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6. Assess how point of view or purpose shapes the content and style of a text.

Integration of Knowledge and Ideas

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7. Integrate and evaluate content presented in diverse media and formats, including visually and quantitatively, as well as in words.*

8. Delineate and evaluate the argument and specific claims in a text, including the validity of the reasoning as well as the relevance and sufficiency of the evidence.

9. Analyze how two or more texts address similar themes or topics in order to build knowledge or to compare the approaches the authors take.

range of reading and Level of text Complexity

10. Read and comprehend complex literary and informational texts independently and proficiently.

*Please see “Research to Build and Present Knowledge” in Writing and “Comprehension and Collaboration” in Speaking and Listening for additional standards relevant to gathering, assessing, and applying information from print and digital sources.

Note on range and content of student reading

To build a foundation for college and career readiness, students must read widely and deeply from among a broad range of high-quality, increasingly challenging literary and informational texts. Through extensive reading of stories, dramas, poems, and myths from diverse cultures and different time periods, students gain literary and cultural knowledge as well as familiarity with various text structures and elements. By reading texts in history/social studies, science, and other disciplines, students build a foundation of knowledge in these fields that will also give them the background to be better readers in all content areas. Students can only gain this foundation when the curriculum is intentionally and coherently structured to develop rich content knowledge within and across grades. Students also acquire the habits of reading independently and closely, which are essential to their future success.




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Common Core State StandardS for enGLISH LanGUaGe artS & LIteraCy In HIStory/SoCIaL StUdIeS, SCIenCe, and teCHnICaL SUbjeCtS

RL Reading Standards for Literature K–5 RL

The following standards offer a focus for instruction each year and help ensure that students gain adequate exposure to a range of texts and tasks. Rigor is also infused through the requirement that students read increasingly complex texts through the grades. Students advancing through the grades are expected to meet each year’s grade-specific standards and retain or further develop skills and understandings mastered in preceding grades.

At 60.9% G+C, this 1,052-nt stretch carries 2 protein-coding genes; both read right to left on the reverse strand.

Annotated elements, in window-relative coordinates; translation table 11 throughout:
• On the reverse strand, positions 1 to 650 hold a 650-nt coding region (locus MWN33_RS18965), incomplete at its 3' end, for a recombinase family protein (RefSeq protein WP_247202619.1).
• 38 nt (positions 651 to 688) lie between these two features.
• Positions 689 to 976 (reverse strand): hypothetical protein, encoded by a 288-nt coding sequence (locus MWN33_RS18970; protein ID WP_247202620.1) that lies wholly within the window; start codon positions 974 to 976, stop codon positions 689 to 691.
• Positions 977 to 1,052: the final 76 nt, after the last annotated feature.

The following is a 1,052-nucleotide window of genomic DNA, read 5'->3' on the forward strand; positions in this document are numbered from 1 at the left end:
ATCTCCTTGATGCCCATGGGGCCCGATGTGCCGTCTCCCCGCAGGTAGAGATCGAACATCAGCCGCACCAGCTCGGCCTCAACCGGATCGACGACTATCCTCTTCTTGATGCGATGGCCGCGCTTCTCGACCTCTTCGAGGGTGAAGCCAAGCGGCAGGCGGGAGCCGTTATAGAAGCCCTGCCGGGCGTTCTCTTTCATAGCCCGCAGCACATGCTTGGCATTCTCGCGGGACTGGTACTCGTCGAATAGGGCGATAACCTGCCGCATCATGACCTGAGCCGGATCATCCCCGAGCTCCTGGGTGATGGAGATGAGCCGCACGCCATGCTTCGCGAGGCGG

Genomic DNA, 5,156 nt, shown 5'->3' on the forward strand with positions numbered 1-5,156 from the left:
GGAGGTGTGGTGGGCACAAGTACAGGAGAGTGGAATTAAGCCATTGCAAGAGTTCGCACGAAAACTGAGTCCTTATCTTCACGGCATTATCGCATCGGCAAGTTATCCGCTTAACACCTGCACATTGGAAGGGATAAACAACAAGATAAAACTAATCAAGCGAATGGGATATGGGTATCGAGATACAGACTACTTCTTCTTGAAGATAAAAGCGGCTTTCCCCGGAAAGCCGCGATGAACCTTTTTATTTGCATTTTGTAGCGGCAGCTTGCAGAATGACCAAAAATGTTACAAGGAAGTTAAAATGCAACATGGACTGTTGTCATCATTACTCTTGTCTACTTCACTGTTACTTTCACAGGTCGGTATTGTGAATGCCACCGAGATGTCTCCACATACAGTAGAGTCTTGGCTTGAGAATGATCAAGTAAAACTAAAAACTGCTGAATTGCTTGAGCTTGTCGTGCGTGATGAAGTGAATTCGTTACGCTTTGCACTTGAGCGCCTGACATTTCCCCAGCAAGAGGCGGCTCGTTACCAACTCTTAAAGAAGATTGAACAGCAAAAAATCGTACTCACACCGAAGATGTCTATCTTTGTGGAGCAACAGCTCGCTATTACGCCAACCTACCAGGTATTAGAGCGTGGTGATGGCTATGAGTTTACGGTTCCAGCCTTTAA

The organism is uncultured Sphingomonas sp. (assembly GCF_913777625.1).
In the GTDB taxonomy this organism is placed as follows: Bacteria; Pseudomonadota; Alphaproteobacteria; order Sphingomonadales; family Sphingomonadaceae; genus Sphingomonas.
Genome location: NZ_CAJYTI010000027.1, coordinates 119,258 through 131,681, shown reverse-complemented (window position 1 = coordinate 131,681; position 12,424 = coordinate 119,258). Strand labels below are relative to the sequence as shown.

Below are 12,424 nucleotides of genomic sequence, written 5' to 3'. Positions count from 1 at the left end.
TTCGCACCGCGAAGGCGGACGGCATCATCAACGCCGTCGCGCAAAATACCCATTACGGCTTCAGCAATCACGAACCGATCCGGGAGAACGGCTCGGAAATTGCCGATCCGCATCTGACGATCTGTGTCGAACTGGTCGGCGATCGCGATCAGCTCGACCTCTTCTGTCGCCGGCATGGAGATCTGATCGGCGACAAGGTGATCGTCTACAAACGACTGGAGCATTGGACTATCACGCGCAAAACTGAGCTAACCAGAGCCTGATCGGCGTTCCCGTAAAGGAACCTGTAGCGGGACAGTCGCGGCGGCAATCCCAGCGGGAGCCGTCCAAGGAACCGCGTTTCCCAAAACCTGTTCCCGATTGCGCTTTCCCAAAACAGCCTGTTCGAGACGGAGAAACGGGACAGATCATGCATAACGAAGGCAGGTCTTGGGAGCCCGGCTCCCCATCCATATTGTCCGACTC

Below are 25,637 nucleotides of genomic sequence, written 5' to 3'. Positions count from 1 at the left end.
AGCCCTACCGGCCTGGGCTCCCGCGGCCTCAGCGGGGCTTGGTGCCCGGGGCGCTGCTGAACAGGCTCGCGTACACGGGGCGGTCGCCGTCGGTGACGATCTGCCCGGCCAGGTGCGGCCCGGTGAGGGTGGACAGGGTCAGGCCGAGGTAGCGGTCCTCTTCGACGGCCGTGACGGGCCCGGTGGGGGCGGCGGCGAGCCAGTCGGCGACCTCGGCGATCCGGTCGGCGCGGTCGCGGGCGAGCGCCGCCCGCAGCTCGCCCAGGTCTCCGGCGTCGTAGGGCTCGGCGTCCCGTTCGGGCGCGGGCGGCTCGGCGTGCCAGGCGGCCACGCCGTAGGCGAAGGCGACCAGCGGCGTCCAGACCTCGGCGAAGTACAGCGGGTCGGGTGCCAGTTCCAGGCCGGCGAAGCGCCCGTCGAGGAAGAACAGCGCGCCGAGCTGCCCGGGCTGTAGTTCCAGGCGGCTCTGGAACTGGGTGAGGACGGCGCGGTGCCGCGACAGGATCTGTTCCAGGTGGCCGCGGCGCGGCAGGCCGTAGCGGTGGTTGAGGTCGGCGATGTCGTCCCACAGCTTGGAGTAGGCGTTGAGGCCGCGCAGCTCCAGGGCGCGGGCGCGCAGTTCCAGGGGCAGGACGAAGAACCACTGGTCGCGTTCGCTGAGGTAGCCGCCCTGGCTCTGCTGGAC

Kindergartners: Grade 1 students: Grade 2 students: Key Ideas and details

1. With prompting and support, ask and answer questions about key details in a text.

1. Ask and answer questions about key details in a text.

1. Ask and answer such questions as who, what, where, when, why, and how to demonstrate understanding of key details in a text.

2. With prompting and support, retell familiar stories, including key details.

2. Retell stories, including key details, and demonstrate understanding of their central message or lesson.

2. Recount stories, including fables and folktales from diverse cultures, and determine their central message, lesson, or moral.

3. With prompting and support, identify characters, settings, and major events in a story.

3. Describe characters, settings, and major events in a story, using key details.

3. Describe how characters in a story respond to major events and challenges.

Craft and Structure

4. Ask and answer questions about unknown words in a text.

4. Identify words and phrases in stories or poems that suggest feelings or appeal to the senses.

4. Describe how words and phrases (e.g., regular beats, alliteration, rhymes, repeated lines) supply rhythm and meaning in a story, poem, or song.

5. Recognize common types of texts (e.g., storybooks, poems).

5. Explain major differences between books that tell stories and books that give information, drawing on a wide reading of a range of text types.

5. Describe the overall structure of a story, including describing how the beginning introduces the story and the ending concludes the action.

6. With prompting and support, name the author and illustrator of a story and define the role of each in telling the story.

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